As I said at the top, we'll be having Dylan Snowden in to teach sketch. Sketch experience is really valuable, even if you want to stick to improv, and I hope that anyone who hasn't been invited to Hive Sketch will have the opportunity to participate in Snowden's workshop. The Beginners workshop is meant for absolutely anyone. The Intermediate workshop is meant for former and upcoming students of the sketch workshop, but also open to anyone with significant improv experience or stand-up comedians. There will be more sketch opportunities in the future so if you're got a hunger for it, just sit tight. We've got stuff in the works.

Now I need some sleep.

See ya this weekend at CCB, dudes,

The Fall of Hive and the Winter Coming

I didn't mean to make the title so depressing, but it kind of wrote itself. Things are going great!

First things first, the winter session of Hive courses is now up and accepting registrations! The first session of 2016! We have 3 courses with 3 new teachers: Nicole Ratjen, Josh Telson, and Noah Telson. If you've seen them perform with me in Good Luck, Barbara! or ComedySportz and you liked what you saw, come take some lessons! Last session I started the Truth of the Scene and Harold & Game courses which will next be taught by Noah and Josh. For the first time Hive is offering a Short Form Improv course which Nikki will be teaching. Again, the session will start with one week of free classes so you can try them out before you decide which one to take.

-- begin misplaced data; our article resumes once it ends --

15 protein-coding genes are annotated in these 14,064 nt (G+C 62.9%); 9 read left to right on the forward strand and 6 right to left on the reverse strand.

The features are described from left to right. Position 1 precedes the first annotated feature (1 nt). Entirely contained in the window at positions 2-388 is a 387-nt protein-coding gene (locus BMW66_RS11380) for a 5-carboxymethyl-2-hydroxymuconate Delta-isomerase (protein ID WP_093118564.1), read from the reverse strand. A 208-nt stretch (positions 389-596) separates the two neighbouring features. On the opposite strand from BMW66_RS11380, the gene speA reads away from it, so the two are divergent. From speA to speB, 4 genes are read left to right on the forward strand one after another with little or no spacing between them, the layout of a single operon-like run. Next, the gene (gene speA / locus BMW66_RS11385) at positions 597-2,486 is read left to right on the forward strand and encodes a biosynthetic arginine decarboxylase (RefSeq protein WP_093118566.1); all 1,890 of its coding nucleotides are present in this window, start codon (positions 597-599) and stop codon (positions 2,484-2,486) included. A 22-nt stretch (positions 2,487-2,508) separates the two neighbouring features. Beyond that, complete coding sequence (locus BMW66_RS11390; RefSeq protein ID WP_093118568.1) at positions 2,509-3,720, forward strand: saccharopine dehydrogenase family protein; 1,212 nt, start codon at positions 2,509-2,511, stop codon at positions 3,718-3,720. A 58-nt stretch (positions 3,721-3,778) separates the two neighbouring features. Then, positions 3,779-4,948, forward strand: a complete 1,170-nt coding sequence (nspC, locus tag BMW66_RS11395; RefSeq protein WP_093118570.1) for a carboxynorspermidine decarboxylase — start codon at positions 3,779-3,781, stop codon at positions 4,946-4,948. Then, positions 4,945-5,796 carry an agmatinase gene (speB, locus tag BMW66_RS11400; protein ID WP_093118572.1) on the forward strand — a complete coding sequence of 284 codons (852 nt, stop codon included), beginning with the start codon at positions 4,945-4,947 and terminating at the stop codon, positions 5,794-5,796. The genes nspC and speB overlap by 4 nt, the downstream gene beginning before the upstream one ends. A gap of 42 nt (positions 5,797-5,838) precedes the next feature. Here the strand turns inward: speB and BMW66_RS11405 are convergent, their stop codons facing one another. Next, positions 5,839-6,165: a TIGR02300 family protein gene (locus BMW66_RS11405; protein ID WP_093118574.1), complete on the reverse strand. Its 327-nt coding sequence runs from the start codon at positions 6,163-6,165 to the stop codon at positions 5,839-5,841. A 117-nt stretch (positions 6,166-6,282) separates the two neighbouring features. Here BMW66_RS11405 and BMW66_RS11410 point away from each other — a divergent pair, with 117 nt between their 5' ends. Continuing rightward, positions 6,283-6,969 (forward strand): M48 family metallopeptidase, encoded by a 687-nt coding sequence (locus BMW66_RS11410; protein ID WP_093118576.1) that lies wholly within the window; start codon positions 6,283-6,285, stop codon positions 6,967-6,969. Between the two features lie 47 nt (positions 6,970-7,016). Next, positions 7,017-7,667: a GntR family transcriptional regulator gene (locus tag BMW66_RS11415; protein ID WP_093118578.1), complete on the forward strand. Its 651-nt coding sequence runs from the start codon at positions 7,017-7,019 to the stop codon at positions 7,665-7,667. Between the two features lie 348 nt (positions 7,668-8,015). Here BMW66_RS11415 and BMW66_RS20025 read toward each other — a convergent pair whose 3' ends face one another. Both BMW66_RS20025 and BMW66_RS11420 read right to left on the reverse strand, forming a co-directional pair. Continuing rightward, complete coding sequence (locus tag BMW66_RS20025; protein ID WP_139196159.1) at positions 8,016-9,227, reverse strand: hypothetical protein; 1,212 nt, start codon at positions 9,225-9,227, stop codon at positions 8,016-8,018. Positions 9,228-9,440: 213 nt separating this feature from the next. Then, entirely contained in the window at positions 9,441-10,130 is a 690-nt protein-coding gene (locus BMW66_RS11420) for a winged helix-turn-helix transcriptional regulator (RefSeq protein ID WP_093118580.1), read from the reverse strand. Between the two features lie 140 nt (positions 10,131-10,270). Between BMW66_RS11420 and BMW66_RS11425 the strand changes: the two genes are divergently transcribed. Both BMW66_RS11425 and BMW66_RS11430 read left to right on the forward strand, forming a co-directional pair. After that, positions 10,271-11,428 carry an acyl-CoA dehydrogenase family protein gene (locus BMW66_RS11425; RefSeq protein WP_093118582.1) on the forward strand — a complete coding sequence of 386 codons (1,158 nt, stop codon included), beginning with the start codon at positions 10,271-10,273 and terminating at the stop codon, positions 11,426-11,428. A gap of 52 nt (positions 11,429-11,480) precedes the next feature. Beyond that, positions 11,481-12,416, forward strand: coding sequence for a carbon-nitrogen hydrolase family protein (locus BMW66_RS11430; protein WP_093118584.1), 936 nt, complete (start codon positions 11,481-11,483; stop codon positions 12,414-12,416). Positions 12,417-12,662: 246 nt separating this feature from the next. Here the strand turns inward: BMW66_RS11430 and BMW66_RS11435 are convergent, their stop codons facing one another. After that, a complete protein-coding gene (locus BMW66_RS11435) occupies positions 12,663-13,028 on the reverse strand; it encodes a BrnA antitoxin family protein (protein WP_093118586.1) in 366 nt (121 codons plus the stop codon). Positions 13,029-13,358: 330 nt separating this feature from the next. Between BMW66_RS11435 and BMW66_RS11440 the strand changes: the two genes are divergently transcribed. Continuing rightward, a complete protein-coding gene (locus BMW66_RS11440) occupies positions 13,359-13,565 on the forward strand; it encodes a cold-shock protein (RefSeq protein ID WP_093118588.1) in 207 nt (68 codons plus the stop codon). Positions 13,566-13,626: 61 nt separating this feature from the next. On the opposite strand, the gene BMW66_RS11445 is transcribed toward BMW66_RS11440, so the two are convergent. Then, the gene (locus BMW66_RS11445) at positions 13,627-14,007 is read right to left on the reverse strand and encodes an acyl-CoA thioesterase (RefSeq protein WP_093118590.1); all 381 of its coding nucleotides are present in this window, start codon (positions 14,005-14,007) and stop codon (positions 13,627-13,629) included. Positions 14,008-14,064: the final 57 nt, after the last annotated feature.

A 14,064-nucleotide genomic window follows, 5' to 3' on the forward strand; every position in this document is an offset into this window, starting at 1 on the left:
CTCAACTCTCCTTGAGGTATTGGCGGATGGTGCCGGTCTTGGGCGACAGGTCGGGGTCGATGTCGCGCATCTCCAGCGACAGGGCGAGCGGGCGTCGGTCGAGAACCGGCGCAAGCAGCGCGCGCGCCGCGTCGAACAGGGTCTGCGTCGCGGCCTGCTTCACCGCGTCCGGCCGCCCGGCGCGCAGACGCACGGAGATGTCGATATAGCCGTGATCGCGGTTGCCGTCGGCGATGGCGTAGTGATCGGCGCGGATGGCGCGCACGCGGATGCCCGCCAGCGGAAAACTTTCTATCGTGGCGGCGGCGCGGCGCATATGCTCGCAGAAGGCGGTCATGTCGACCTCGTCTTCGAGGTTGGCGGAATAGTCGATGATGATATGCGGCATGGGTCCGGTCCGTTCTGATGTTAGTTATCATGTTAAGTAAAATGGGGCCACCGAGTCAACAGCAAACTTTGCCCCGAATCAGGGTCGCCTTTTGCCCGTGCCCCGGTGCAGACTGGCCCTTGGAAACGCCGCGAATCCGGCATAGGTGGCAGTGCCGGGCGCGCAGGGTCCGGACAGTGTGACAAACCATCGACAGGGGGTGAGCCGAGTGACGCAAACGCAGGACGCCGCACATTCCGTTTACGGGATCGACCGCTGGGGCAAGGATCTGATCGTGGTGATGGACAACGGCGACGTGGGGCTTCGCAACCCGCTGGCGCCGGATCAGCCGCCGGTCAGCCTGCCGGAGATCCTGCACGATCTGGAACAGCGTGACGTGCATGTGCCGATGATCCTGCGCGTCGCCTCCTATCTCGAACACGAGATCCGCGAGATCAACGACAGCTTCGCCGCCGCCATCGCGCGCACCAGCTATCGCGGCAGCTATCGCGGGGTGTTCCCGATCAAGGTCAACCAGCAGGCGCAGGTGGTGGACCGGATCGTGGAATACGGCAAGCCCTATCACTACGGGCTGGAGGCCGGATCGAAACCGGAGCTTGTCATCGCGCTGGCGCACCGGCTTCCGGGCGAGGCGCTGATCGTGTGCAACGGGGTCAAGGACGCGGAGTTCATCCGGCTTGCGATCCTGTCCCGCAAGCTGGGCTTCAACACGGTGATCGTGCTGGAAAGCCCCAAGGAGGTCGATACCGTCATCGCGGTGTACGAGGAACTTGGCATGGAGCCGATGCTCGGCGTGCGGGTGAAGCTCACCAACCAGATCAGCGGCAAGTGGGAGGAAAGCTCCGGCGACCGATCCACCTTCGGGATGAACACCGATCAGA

There has been so much going on lately and truth be told I've done an awful job of showing it on social media. If you've been reading the tweets out of @hiveimprov then you know that the fall session of courses finished at the end of October with a great student showcase, the Comedy Cafe Berlin opened and is now home to tons of great Berlin comedy, and Will Hines gave us a 3 day workshop on UCB Game and a fantastic sold-out show. I'm sure you can conjure your own corny images of Hive being full of busy bees buzzing and bounding and other alliterations.

To cap things off, a few photos to celebrate recent Hive events before we kickoff the New Year and the new session. Notice that all of these are at the Comedy Cafe Berlin! If you want Hive classes or shows, that's where to find them.

Noah Telson, Maxim Zaks, Edo Binda, Jakob Grotewohl, and Chris J. Rock performing a Movie at the Hive student showcase.

Noah Telson, Maxim Zaks, Edo Binda, Jakob Grotewohl, and Chris J. Rock performing a Movie at the Hive student showcase.